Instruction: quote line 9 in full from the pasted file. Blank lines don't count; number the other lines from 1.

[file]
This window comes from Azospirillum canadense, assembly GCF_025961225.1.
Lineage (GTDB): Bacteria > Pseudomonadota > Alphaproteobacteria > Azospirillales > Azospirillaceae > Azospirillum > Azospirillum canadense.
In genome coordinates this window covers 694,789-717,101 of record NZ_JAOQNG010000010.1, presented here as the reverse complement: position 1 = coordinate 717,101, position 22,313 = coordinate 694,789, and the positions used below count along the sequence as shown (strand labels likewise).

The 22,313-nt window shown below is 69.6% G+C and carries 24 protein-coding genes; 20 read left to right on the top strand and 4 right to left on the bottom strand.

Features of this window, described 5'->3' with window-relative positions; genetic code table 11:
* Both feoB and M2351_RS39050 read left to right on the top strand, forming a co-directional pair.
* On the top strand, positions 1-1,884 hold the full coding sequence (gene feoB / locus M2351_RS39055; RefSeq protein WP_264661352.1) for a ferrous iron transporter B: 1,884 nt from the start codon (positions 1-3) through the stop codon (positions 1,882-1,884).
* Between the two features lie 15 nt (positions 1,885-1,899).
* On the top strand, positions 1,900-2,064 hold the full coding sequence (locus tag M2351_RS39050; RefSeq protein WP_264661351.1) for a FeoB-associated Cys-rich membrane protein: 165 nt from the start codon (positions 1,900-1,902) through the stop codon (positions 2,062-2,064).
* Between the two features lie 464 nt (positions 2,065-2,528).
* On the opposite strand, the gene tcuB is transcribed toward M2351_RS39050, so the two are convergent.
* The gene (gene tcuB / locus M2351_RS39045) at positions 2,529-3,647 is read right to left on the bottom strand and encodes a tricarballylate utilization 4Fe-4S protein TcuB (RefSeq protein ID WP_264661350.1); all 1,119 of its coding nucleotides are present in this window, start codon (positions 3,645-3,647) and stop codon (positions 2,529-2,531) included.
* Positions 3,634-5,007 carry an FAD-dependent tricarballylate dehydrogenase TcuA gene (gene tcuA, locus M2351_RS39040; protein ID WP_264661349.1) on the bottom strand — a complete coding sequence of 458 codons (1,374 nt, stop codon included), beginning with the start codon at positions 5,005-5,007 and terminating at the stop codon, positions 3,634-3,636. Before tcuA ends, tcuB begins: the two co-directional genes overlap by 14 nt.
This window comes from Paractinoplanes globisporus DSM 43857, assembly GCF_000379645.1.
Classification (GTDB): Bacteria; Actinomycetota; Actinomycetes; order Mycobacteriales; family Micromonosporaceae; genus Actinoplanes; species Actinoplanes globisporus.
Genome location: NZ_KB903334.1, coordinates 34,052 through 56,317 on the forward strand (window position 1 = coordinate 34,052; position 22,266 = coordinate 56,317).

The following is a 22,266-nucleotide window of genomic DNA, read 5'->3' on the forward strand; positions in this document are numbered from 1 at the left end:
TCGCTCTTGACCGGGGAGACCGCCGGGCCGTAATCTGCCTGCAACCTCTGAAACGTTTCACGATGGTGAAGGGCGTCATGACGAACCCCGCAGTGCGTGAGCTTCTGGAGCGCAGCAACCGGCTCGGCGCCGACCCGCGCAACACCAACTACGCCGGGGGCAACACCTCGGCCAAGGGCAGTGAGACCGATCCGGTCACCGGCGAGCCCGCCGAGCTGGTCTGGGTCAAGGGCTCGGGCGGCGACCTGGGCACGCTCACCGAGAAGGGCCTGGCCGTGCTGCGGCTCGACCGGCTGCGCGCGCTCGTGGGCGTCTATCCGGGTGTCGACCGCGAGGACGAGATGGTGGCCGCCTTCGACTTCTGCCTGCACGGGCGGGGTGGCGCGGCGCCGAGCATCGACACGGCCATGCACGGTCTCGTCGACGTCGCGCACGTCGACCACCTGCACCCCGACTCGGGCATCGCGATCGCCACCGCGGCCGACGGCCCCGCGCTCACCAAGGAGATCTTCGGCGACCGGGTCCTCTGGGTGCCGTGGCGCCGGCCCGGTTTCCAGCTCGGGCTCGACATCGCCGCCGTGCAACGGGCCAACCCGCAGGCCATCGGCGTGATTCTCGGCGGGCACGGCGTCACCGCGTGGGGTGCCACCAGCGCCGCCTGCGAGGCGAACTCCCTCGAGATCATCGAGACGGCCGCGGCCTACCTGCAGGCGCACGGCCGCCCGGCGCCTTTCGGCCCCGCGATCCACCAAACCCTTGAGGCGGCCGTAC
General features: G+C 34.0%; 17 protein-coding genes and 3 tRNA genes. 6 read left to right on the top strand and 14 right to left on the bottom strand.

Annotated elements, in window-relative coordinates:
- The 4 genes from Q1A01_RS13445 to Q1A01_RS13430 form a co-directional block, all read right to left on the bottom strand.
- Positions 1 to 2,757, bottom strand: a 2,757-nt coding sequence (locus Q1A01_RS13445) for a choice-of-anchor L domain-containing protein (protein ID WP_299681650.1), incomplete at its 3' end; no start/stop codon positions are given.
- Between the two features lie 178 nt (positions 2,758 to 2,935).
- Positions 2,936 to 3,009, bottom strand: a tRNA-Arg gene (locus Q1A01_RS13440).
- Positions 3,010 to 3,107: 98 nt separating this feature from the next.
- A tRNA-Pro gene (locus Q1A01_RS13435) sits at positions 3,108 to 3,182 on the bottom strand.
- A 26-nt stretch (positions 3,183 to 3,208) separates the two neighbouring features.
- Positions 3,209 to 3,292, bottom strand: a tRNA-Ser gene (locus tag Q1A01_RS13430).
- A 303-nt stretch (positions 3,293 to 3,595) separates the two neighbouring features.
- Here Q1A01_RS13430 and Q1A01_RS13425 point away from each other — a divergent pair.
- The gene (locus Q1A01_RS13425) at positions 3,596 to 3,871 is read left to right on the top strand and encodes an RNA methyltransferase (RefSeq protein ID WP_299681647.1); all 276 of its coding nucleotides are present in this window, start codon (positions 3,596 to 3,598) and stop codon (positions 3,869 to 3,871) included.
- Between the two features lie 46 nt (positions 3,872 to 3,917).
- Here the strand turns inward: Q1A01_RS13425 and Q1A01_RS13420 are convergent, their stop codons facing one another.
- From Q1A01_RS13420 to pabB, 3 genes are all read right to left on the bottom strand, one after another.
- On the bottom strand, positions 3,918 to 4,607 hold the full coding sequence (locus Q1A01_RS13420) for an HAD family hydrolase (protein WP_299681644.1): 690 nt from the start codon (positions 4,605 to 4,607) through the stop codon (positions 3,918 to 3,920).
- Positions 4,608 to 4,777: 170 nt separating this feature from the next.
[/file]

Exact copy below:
* On the top strand, positions 1,900-2,064 hold the full coding sequence (locus tag M2351_RS39050; RefSeq protein WP_264661351.1) for a FeoB-associated Cys-rich membrane protein: 165 nt from the start codon (positions 1,900-1,902) through the stop codon (positions 2,062-2,064).